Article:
A group scrutinizing Greater Vernon’s water utility is being urged to look beyond perceptions.
The master water plan stakeholder advisory committee held its inaugural session Thursday and one of the members raised a common public comment that local water rates are higher than in other communities.
“Being compared to Penticton and Kelowna is comparing apples to oranges,” said Zee Marcolin, utility manager for the Regional District of North Okanagan.
“Kelowna has five utilities and the City of Kelowna’s utility covers a compact area and only has domestic customers and not agriculture.”
Besides the City of Kelowna’s water utility, which draws from Okanagan Lake, the rest of that community is served by irrigation districts, which use other water sources, such as creeks.
“There isn’t just one utility called the Kelowna utility,” said Jim Garlick, SAC chairperson and Coldstream mayor.
The cost of conforming to provincial water quality regulations is an issue in Kelowna just as it is in Greater Vernon.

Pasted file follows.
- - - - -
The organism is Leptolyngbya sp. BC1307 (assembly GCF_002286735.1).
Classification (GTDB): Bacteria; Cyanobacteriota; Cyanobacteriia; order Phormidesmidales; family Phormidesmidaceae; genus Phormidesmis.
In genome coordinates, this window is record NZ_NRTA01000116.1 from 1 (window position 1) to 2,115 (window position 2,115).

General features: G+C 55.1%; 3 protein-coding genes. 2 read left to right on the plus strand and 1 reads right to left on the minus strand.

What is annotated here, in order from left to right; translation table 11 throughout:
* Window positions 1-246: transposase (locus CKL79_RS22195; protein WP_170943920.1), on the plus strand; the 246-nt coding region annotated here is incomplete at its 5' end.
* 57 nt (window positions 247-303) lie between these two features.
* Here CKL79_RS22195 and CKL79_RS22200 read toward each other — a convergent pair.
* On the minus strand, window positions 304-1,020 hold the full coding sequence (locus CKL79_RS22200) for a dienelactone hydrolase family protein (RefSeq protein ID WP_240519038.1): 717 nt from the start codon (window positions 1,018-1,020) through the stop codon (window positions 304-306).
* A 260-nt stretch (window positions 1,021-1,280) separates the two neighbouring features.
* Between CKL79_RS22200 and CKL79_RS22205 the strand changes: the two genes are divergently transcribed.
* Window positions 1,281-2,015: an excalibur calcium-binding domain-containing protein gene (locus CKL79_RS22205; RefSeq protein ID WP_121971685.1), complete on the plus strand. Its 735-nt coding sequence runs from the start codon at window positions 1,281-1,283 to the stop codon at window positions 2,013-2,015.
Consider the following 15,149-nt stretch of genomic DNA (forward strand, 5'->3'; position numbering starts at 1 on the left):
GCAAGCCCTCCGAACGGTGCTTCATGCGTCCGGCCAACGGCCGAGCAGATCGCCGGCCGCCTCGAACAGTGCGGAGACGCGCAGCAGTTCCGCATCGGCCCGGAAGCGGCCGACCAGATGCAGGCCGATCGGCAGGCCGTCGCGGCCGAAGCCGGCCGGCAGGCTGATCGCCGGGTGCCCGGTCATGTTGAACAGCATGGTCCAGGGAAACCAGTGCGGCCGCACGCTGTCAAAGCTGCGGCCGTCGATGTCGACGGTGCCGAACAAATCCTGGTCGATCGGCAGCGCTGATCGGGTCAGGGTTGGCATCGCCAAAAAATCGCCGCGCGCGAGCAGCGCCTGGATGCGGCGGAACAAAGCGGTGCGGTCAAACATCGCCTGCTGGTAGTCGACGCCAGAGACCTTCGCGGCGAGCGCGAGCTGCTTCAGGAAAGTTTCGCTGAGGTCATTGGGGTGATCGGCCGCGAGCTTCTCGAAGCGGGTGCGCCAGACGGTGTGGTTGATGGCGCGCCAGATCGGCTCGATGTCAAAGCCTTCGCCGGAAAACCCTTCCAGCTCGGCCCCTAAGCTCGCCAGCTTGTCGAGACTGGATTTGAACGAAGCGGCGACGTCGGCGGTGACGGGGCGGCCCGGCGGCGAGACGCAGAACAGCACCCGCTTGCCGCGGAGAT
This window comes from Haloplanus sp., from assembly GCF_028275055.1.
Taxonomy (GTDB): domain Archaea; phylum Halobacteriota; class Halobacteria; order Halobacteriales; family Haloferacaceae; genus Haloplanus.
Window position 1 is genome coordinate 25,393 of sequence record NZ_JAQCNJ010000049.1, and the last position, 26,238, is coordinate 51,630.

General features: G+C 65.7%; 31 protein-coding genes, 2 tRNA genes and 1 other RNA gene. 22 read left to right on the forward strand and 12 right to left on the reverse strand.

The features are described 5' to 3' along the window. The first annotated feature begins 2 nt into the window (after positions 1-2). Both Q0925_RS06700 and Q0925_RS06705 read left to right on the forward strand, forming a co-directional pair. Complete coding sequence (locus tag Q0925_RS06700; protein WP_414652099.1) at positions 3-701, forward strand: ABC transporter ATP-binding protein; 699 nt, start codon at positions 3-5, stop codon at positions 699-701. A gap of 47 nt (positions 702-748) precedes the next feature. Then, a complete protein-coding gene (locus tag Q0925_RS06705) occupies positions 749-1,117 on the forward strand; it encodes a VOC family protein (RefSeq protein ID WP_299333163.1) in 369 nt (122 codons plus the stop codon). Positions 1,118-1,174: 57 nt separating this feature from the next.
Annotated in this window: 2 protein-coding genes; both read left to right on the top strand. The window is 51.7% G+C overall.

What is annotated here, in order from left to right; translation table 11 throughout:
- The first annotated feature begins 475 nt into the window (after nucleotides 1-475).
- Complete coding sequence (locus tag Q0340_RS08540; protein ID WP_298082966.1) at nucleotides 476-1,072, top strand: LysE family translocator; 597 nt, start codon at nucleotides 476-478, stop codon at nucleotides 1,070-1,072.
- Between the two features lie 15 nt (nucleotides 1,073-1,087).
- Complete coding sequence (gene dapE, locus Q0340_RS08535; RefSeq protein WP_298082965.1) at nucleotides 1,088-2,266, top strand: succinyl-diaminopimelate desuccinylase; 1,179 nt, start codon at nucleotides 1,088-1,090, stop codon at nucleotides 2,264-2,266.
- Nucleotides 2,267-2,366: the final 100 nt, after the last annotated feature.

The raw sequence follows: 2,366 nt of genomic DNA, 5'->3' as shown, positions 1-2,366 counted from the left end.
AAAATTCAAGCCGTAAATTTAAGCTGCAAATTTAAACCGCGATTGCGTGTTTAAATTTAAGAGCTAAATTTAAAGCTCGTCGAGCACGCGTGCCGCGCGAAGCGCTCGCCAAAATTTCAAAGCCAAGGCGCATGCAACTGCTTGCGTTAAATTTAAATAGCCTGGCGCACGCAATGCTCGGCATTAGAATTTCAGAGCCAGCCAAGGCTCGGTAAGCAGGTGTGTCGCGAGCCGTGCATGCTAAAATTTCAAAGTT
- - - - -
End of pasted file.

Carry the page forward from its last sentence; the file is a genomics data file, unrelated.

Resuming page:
“They (irrigation districts) are facing challenges because they are fragmented,” said Garlick.
In Kelowna, Mayor Colin Basran has expressed concerns about multiple water improvement districts and the ability to pay for improvements.
As a result, representatives from the Black Mountain Irrigation District, Glenmore-Ellison Improvement District, Rutland Waterworks and South East Kelowna Irrigation District recently issued a statement.
“While the idea of one grand interconnected utility may sound appealing there are realistic technical challenges with this notion. With different sources and water qualities within the five districts, would those in a district with better water quality be willing to sacrifice their good water and have water from a utility with lesser quality water now being delivered to their homes and businesses?” they stated.
After years of discussions, Vernon and Coldstream’s municipal utilities merged with the former Vernon Irrigation District in 2002 to form a single entity.
“Greater Vernon Water is the third largest utility in B.C. by volume,” said Marcolin.
“We are one of the few regional systems.”
Greater Vernon Water serves about 53,000 people, has 83 water licenses, 700 kilometres of pipe and two treatment plants. Its summer flow is 260 megalitres of water a day.
— with files from the Kelowna Capital News